The Glasgow Climate Conference: What Does it Mean for Nebraska Ag?

The Glasgow Climate Conference: What Does it Mean for Nebraska Ag?
Professor and Agricultural & Water Law Specialist
Agriculture Secretary Tom Vilsack with British National Farmers Union President Minette Batters and Global Dairy Platform Exec Director Donald Moore at the COP26 conference .

Agriculture Secretary Tom Vilsack with British National Farmers Union President Minette Batters and Global Dairy Platform Exec Director Donald Moore at the COP26 conference to discuss the Pathways To Dairy Net Zero initiative in Glasgow, Scotland, UK on November 4, 2021. (USDA/Flickr)

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The Glasgow Climate Conference ended on November 13, 2021. With me to discuss what the conference accomplished and what that might mean for Nebraska agriculture is Dave Aiken, UNL Water and Agricultural Law Specialist. 

So, what was the Glasgow climate conference? It was the 26th UN “conference of the parties” regarding implementation of the 2015 Paris climate agreement.

What did the parties agree to? Not much. They agreed to reduce methane emissions, to phase out coal-fired electricity plants in favor of clean energy, to speed up the use of electric vehicles (EVs) and to reduce forest loss. However, the U.S. and other industrial countries did not agree to reduce their greenhouse gas (GHG) emissions sufficiently to limit global warming to 1.5° Celsius. 

What is the global methane pledge? 108 countries, including the U.S. and the European Union, agreed to reduce methane emissions 30% by 2030. Each country determines how they will accomplish their 30% reduction. In the U.S. the largest sources of methane emissions are livestock production and oil and gas development.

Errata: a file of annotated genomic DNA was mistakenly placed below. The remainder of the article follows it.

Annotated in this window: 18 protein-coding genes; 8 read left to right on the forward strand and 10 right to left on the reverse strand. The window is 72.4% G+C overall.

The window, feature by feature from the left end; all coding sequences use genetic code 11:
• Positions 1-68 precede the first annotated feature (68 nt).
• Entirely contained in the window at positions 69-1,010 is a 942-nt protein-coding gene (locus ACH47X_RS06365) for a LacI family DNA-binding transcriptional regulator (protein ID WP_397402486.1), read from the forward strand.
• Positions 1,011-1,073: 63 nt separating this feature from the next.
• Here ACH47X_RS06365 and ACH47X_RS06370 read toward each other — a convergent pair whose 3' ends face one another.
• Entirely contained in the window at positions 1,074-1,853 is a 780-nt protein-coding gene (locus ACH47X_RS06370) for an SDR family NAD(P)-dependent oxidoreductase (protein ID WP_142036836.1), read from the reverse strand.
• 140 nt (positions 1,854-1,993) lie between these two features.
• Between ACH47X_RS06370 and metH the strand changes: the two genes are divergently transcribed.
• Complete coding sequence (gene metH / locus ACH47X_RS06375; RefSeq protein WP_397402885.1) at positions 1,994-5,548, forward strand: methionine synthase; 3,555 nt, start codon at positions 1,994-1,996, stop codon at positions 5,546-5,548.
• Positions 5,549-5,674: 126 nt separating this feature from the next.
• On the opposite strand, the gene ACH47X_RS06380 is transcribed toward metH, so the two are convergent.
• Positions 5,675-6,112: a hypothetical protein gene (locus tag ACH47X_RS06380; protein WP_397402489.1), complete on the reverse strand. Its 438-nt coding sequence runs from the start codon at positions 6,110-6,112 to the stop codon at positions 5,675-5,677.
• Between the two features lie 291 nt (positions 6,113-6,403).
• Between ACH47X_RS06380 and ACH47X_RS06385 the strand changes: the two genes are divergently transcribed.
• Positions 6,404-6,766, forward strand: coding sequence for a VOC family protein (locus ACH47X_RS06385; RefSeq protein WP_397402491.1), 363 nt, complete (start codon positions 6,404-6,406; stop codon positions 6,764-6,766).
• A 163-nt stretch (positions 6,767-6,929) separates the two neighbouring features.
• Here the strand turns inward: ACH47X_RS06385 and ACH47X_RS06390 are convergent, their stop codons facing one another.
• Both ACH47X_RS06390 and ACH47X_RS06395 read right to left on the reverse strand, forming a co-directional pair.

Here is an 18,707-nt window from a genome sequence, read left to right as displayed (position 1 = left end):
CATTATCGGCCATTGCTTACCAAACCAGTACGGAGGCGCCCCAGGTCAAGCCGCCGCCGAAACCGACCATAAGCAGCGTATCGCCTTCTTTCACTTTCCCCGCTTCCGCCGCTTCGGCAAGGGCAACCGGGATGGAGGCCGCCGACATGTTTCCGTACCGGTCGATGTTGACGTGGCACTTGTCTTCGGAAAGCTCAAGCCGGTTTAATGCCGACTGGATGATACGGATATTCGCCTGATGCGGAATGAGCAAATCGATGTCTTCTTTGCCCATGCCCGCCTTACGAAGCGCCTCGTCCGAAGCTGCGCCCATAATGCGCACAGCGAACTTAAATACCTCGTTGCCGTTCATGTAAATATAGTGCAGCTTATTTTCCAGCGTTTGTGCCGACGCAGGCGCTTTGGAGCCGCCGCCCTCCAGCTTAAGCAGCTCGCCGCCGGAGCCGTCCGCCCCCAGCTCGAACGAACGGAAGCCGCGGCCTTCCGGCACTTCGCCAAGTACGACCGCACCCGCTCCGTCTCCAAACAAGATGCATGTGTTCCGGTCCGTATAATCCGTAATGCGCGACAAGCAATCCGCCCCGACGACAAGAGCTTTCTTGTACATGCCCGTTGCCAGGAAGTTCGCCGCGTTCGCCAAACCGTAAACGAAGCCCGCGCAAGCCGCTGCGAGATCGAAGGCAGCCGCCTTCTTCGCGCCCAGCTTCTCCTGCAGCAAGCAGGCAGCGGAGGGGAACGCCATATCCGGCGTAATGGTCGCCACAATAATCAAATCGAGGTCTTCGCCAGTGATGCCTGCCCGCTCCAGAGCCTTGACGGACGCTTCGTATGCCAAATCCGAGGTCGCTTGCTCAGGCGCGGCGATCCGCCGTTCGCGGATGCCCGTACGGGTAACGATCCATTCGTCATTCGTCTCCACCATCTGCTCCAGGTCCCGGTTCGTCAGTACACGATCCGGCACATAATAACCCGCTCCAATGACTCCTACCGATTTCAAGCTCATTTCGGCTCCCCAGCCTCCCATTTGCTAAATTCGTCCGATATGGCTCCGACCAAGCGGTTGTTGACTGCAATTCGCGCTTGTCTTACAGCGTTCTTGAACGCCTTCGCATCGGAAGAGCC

How will the U.S. attempt to reduce methane emissions from livestock emissions? That is yet to be determined, and I expect we will be watching this closely in the months to come. My best guess is that they will rely on livestock feed additives and manure management incentives. 

What is the “ending coal” pledge? Developed countries have pledged to transition away from coal electricity generation by 2030 and developing countries by 2040. Over 50 countries have signed the pledge, although some qualified their commitment to move away from coal power generation more slowly. China, the U.S., and India, who have the three largest coal-fired power fleets, did not sign the ending coal pledge. If the three major coal users don’t participate, this pledge won’t mean much, although they can sign on any time.  

What is the EV pledge? Developed countries will try to have 100% of new cars and vans sold be EVs by 2035 and in all countries by 2040. This won’t mean much however if EVs are powered by fossil-fuel generated electricity. 

What is the forest loss pledge? Over 100 countries pledged to slow and ultimately stop forest loss by 2030. However, many signatory countries are already behind prior forest protection pledges. Like the other pledges, it is easier to agree to this but very difficult to successfully follow through.

So, what is your overall take on the Glasgow climate summit? The failure of the Biden administration to persuade Congress to authorize even mildly restrictive limits on coal power plant emissions meant that the U.S. could provide only weak leadership at Glasgow, which in my opinion is reflected in the weak results. And the effort limit global warming to 1.5° Celsius becomes harder each month and year we fail to meaningfully limit GHG emissions in the U.S. and globally. 

What was the Biden climate proposal? The Biden administration proposed to provide financial incentives to electric utilities delivering above 4% of clean electricity to customers and would fine utilities delivering less than 4%. This proposal was in effect vetoed by Sen. Joe Manchin of West Virginia. We will have to see if the Biden EPA develops regulations to reduce electricity sector GHG emissions that can withstand a court challenge.

Are the Glasgow climate summit results important to agriculture? Yes, but not necessarily in a positive way. The continued U.S. failure to meaningfully limit electricity sector carbon emissions means in my opinion that the market for agricultural carbon credits will remain weak. And second, we will see some type of action to reduce livestock methane emissions, which I believe will come through USDA instead of EPA (or perhaps jointly) and which will be at least somewhat producer friendly. But that is something we will have to keep a close eye on.

Any final comments? Yes: UNL scientists project that if we don’t sharply reduce global carbon emissions, we will begin experiencing 30-40 days of 100-degree temperatures in Nebraska every summer, beginning around 2040. That will have a much larger impact on Nebraska agriculture than weak ag carbon credit markets or having to use new livestock feed additives to reduce carbon emissions. That type of weather change will be a bad game changer for Nebraska and Nebraska agriculture.